This hardly squares with the assessments of her own minions in the Department of Trade and Foreign Affairs, who have confirmed that Australia will accept the deployment of nuclear weapons on its soil as long as they are not stationed.

The last word should be left to that great critic of the Albanese tilt towards Washington’s military-industrial pathology. “Wong,” observed Keating, “went on to eschew ‘black and white’ binary choices but then proceeded to make a choice herself – extolling the virtues of the United States, of it remaining ‘the central power’ – of ‘balancing the region’, while disparaging China as ‘intent on being China’, going on to say ‘countries don’t want to live in closed, hierarchical region, where rules are dictated by a single major power to suit its own interests’. Nothing too subtle about that.” The Washington establishment will be delighted.


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  1. Harry Lime

    One could be forgiven for thinking Penny had come straight from a US State department indoctrination session.Complete with all the expected bullshit.Where are the politicians of Keating’s stature?

  2. Douglas Pritchard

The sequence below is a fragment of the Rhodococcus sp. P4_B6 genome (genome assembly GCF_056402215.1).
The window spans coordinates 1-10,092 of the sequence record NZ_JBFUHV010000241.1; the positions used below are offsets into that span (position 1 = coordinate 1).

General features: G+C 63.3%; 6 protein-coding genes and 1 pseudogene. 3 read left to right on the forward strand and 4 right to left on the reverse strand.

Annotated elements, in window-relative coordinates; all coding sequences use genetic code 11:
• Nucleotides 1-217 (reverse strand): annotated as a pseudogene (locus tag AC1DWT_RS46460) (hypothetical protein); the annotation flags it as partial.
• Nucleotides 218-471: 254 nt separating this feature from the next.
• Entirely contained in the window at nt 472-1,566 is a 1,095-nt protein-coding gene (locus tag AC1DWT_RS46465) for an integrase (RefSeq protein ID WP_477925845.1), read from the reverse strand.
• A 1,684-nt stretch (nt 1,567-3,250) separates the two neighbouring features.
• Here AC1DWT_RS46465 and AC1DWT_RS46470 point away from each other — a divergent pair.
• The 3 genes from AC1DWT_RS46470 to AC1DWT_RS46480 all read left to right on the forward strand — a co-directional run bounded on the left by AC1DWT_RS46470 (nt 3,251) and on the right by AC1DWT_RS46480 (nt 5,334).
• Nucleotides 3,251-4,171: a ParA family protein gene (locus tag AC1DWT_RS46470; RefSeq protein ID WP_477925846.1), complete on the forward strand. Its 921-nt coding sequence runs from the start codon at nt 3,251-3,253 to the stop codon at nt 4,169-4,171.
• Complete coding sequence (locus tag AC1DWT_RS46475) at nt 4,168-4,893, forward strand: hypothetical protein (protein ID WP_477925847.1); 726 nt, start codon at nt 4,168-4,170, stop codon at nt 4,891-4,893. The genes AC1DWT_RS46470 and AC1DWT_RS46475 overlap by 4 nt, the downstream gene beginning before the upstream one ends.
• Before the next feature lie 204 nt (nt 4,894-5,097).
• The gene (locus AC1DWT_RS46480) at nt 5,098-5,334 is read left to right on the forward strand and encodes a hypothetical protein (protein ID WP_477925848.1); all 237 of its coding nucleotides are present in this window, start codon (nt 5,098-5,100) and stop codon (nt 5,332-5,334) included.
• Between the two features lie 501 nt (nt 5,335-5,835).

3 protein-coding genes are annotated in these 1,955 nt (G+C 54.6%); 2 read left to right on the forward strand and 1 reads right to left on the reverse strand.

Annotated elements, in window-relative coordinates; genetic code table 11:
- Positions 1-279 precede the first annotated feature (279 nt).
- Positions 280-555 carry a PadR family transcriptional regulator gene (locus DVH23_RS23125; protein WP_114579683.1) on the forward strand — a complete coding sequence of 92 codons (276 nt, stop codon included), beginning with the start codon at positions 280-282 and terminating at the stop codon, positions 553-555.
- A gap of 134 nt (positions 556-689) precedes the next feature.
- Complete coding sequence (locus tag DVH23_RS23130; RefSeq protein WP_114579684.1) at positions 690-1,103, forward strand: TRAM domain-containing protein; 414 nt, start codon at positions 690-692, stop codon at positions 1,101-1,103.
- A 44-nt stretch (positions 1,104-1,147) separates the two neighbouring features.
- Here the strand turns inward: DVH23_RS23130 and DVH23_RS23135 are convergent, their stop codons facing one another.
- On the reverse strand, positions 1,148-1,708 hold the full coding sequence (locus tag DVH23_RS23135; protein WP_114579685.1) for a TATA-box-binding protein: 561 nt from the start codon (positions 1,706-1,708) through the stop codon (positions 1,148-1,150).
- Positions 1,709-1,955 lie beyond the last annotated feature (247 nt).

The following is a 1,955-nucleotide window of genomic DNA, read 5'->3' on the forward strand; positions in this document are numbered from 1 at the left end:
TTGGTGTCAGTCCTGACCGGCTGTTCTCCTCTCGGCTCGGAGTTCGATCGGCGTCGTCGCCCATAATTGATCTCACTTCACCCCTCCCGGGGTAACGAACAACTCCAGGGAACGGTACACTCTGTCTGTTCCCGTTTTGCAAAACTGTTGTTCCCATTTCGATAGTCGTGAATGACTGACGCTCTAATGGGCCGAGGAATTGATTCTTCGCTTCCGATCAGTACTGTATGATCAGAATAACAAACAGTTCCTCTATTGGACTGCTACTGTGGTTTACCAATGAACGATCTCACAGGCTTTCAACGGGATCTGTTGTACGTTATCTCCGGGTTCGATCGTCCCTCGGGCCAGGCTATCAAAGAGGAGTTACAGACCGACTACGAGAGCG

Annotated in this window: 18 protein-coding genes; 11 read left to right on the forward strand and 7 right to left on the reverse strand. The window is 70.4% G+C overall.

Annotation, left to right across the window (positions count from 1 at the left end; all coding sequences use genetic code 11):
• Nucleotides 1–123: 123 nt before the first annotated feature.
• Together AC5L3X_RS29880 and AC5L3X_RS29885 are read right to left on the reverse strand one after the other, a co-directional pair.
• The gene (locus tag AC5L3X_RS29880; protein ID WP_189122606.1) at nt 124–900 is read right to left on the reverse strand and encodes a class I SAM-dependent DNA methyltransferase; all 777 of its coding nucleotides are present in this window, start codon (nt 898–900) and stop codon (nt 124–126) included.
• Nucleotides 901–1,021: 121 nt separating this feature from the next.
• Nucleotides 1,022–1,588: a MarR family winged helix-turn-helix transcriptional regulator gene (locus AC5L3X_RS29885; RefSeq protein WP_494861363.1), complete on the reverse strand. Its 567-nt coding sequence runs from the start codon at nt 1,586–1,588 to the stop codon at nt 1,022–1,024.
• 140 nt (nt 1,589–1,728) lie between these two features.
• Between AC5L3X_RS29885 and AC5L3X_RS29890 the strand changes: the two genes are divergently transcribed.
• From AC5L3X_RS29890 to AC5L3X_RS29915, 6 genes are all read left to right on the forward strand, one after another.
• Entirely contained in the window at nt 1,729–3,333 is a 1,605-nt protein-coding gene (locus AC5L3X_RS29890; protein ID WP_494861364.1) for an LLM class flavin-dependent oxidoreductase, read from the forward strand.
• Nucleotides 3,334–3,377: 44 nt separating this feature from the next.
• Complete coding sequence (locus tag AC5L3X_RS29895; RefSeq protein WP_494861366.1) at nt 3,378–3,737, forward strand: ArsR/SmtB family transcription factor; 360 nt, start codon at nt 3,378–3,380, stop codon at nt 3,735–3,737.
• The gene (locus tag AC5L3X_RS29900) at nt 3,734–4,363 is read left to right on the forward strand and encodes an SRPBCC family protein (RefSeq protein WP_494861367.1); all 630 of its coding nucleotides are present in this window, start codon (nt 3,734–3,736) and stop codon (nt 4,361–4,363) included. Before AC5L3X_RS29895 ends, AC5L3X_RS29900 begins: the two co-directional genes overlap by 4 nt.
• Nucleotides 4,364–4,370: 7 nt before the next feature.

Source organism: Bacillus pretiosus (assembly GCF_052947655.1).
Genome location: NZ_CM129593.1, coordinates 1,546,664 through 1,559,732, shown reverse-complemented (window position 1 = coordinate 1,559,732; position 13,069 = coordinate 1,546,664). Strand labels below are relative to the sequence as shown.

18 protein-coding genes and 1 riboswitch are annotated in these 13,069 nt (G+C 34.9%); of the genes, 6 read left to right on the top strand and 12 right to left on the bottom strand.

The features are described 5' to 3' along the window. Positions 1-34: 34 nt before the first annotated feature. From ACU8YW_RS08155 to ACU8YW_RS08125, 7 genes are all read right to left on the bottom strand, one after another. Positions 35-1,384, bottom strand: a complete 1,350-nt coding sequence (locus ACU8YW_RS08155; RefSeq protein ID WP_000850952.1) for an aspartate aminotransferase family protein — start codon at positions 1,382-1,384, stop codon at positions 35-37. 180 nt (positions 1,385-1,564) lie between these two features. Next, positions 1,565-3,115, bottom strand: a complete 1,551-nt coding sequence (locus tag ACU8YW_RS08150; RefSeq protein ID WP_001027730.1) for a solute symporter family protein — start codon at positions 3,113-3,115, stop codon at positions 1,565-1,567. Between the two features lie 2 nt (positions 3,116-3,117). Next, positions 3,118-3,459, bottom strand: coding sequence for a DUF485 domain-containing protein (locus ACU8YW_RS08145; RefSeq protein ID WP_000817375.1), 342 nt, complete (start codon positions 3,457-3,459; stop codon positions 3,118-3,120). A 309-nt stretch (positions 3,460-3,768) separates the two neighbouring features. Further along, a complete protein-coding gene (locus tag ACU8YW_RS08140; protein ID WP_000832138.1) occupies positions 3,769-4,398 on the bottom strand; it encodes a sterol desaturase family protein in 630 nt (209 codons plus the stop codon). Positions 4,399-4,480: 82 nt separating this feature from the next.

She simply stonewalled questions on Keating, and US dominance in our foreign policy.
    She speaks well but not so much for this country, but US aspirations.
    Penny is big disappointment, but what presssure she must be under to perform like this.

  3. RomeoCharlie29

    I think you can, perhaps, understand a certain reluctance on the part of the Labor leadership to not only become, but seem to become, a bit Bolshie in regard to the sainted US, given 1975 and that country’s well-known propensity for sticking their CIA where it’s not wanted by other wannabe independents. Even though spud and his diminished band of henchpeople are nowhere near the calibre of Malcolm Fraser’s team a sudden spurt of mysterious support would not be beyond the bounds of possibility. Even though Joe does seem to be able to remember Albo’s name, we have to remember presidents are largely irrelevant when the US military/industrial complex senses its interests are not being well served. I don’t think reneging on the Aukus deal would be viewed very favourably by the said MIC even though a lot of us agree with Keating and feel betrayed by Labor for the apparent blind acceptance of a deal negotiated by the worst government in Australia’s history. That said I am no supporter of the dictator Xi Jinping and his views on Taiwan( or his treatment of Hong Kong if it comes to that). So put me in the baffled by bullshit camp regarding Penny Wong.

  4. Jack sprat

    Ease up on Penny Wong , she must by now have a very sore wrist from constantly applying that huge rubber stamp on all of the foreign policy initiatives coming to her from Washington.

  5. New England Cocky

    Without any doubt the Albanese LABOR government is becoming totally irrelevant to the needs of Australian voters.